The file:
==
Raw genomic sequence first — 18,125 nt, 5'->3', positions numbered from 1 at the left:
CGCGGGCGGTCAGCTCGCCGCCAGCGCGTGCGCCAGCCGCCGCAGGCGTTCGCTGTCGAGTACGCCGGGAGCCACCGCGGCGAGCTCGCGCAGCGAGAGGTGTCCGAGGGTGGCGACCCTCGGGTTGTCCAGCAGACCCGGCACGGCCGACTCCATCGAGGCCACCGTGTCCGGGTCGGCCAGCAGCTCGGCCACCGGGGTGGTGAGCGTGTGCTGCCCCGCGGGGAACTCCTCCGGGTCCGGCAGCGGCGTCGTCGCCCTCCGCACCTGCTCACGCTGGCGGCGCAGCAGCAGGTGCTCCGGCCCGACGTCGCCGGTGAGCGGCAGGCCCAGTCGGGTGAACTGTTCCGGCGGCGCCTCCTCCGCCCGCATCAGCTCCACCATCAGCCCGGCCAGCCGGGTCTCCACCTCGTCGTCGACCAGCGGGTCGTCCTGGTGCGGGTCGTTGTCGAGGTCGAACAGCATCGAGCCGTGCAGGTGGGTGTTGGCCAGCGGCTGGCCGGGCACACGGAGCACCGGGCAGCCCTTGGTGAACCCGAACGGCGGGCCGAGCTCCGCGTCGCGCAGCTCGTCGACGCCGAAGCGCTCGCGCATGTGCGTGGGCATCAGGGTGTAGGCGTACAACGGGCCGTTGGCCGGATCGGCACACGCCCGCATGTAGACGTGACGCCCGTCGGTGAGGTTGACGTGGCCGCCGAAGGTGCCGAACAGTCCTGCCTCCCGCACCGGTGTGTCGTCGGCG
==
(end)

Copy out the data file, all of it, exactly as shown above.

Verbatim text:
Raw genomic sequence first — 18,125 nt, 5'->3', positions numbered from 1 at the left:
CGCGGGCGGTCAGCTCGCCGCCAGCGCGTGCGCCAGCCGCCGCAGGCGTTCGCTGTCGAGTACGCCGGGAGCCACCGCGGCGAGCTCGCGCAGCGAGAGGTGTCCGAGGGTGGCGACCCTCGGGTTGTCCAGCAGACCCGGCACGGCCGACTCCATCGAGGCCACCGTGTCCGGGTCGGCCAGCAGCTCGGCCACCGGGGTGGTGAGCGTGTGCTGCCCCGCGGGGAACTCCTCCGGGTCCGGCAGCGGCGTCGTCGCCCTCCGCACCTGCTCACGCTGGCGGCGCAGCAGCAGGTGCTCCGGCCCGACGTCGCCGGTGAGCGGCAGGCCCAGTCGGGTGAACTGTTCCGGCGGCGCCTCCTCCGCCCGCATCAGCTCCACCATCAGCCCGGCCAGCCGGGTCTCCACCTCGTCGTCGACCAGCGGGTCGTCCTGGTGCGGGTCGTTGTCGAGGTCGAACAGCATCGAGCCGTGCAGGTGGGTGTTGGCCAGCGGCTGGCCGGGCACACGGAGCACCGGGCAGCCCTTGGTGAACCCGAACGGCGGGCCGAGCTCCGCGTCGCGCAGCTCGTCGACGCCGAAGCGCTCGCGCATGTGCGTGGGCATCAGGGTGTAGGCGTACAACGGGCCGTTGGCCGGATCGGCACACGCCCGCATGTAGACGTGACGCCCGTCGGTGAGGTTGACGTGGCCGCCGAAGGTGCCGAACAGTCCTGCCTCCCGCACCGGTGTGTCGTCGGCG